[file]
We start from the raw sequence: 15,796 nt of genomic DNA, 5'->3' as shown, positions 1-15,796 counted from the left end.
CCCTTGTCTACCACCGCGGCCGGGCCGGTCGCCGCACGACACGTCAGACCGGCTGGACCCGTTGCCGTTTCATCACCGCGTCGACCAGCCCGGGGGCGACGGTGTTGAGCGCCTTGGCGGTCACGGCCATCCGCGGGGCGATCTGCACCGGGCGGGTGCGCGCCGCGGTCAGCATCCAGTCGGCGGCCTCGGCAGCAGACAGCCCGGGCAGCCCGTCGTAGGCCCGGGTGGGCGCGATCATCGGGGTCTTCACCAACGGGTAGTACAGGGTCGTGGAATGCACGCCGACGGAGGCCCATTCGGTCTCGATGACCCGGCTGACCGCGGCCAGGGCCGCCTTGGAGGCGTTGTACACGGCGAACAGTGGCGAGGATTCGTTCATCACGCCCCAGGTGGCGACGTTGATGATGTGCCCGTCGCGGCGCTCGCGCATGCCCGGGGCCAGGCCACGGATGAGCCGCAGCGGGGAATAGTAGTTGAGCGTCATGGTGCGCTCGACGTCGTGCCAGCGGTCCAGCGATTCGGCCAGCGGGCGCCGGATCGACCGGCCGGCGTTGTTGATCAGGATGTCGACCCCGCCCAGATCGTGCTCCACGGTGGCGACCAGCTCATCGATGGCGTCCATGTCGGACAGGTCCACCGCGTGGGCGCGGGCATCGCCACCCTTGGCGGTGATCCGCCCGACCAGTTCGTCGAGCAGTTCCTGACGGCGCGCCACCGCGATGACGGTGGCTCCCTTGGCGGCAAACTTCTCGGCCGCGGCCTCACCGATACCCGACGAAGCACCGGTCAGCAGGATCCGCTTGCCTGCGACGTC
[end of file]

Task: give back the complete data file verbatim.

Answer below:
We start from the raw sequence: 15,796 nt of genomic DNA, 5'->3' as shown, positions 1-15,796 counted from the left end.
CCCTTGTCTACCACCGCGGCCGGGCCGGTCGCCGCACGACACGTCAGACCGGCTGGACCCGTTGCCGTTTCATCACCGCGTCGACCAGCCCGGGGGCGACGGTGTTGAGCGCCTTGGCGGTCACGGCCATCCGCGGGGCGATCTGCACCGGGCGGGTGCGCGCCGCGGTCAGCATCCAGTCGGCGGCCTCGGCAGCAGACAGCCCGGGCAGCCCGTCGTAGGCCCGGGTGGGCGCGATCATCGGGGTCTTCACCAACGGGTAGTACAGGGTCGTGGAATGCACGCCGACGGAGGCCCATTCGGTCTCGATGACCCGGCTGACCGCGGCCAGGGCCGCCTTGGAGGCGTTGTACACGGCGAACAGTGGCGAGGATTCGTTCATCACGCCCCAGGTGGCGACGTTGATGATGTGCCCGTCGCGGCGCTCGCGCATGCCCGGGGCCAGGCCACGGATGAGCCGCAGCGGGGAATAGTAGTTGAGCGTCATGGTGCGCTCGACGTCGTGCCAGCGGTCCAGCGATTCGGCCAGCGGGCGCCGGATCGACCGGCCGGCGTTGTTGATCAGGATGTCGACCCCGCCCAGATCGTGCTCCACGGTGGCGACCAGCTCATCGATGGCGTCCATGTCGGACAGGTCCACCGCGTGGGCGCGGGCATCGCCACCCTTGGCGGTGATCCGCCCGACCAGTTCGTCGAGCAGTTCCTGACGGCGCGCCACCGCGATGACGGTGGCTCCCTTGGCGGCAAACTTCTCGGCCGCGGCCTCACCGATACCCGACGAAGCACCGGTCAGCAGGATCCGCTTGCCTGCGACGTC